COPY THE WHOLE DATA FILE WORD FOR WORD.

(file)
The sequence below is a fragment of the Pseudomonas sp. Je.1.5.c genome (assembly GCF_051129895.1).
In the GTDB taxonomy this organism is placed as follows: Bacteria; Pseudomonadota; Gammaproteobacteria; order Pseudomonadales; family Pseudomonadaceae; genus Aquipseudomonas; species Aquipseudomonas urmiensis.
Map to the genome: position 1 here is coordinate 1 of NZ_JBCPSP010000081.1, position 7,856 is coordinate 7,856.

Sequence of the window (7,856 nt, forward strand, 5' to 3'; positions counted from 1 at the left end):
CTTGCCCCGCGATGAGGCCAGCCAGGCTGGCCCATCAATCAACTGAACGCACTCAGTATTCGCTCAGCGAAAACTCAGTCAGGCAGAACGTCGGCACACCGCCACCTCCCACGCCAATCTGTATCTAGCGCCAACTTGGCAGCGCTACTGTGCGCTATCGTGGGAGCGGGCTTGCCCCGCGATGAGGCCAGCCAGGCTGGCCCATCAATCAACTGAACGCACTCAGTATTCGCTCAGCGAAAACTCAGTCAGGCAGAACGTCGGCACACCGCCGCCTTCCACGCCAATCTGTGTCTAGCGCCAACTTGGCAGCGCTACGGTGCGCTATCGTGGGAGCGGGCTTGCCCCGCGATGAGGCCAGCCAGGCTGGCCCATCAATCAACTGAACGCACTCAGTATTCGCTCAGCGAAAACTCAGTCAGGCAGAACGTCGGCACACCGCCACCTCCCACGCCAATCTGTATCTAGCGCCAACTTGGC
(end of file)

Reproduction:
The sequence below is a fragment of the Pseudomonas sp. Je.1.5.c genome (assembly GCF_051129895.1).
In the GTDB taxonomy this organism is placed as follows: Bacteria; Pseudomonadota; Gammaproteobacteria; order Pseudomonadales; family Pseudomonadaceae; genus Aquipseudomonas; species Aquipseudomonas urmiensis.
Map to the genome: position 1 here is coordinate 1 of NZ_JBCPSP010000081.1, position 7,856 is coordinate 7,856.

Sequence of the window (7,856 nt, forward strand, 5' to 3'; positions counted from 1 at the left end):
CTTGCCCCGCGATGAGGCCAGCCAGGCTGGCCCATCAATCAACTGAACGCACTCAGTATTCGCTCAGCGAAAACTCAGTCAGGCAGAACGTCGGCACACCGCCACCTCCCACGCCAATCTGTATCTAGCGCCAACTTGGCAGCGCTACTGTGCGCTATCGTGGGAGCGGGCTTGCCCCGCGATGAGGCCAGCCAGGCTGGCCCATCAATCAACTGAACGCACTCAGTATTCGCTCAGCGAAAACTCAGTCAGGCAGAACGTCGGCACACCGCCGCCTTCCACGCCAATCTGTGTCTAGCGCCAACTTGGCAGCGCTACGGTGCGCTATCGTGGGAGCGGGCTTGCCCCGCGATGAGGCCAGCCAGGCTGGCCCATCAATCAACTGAACGCACTCAGTATTCGCTCAGCGAAAACTCAGTCAGGCAGAACGTCGGCACACCGCCACCTCCCACGCCAATCTGTATCTAGCGCCAACTTGGC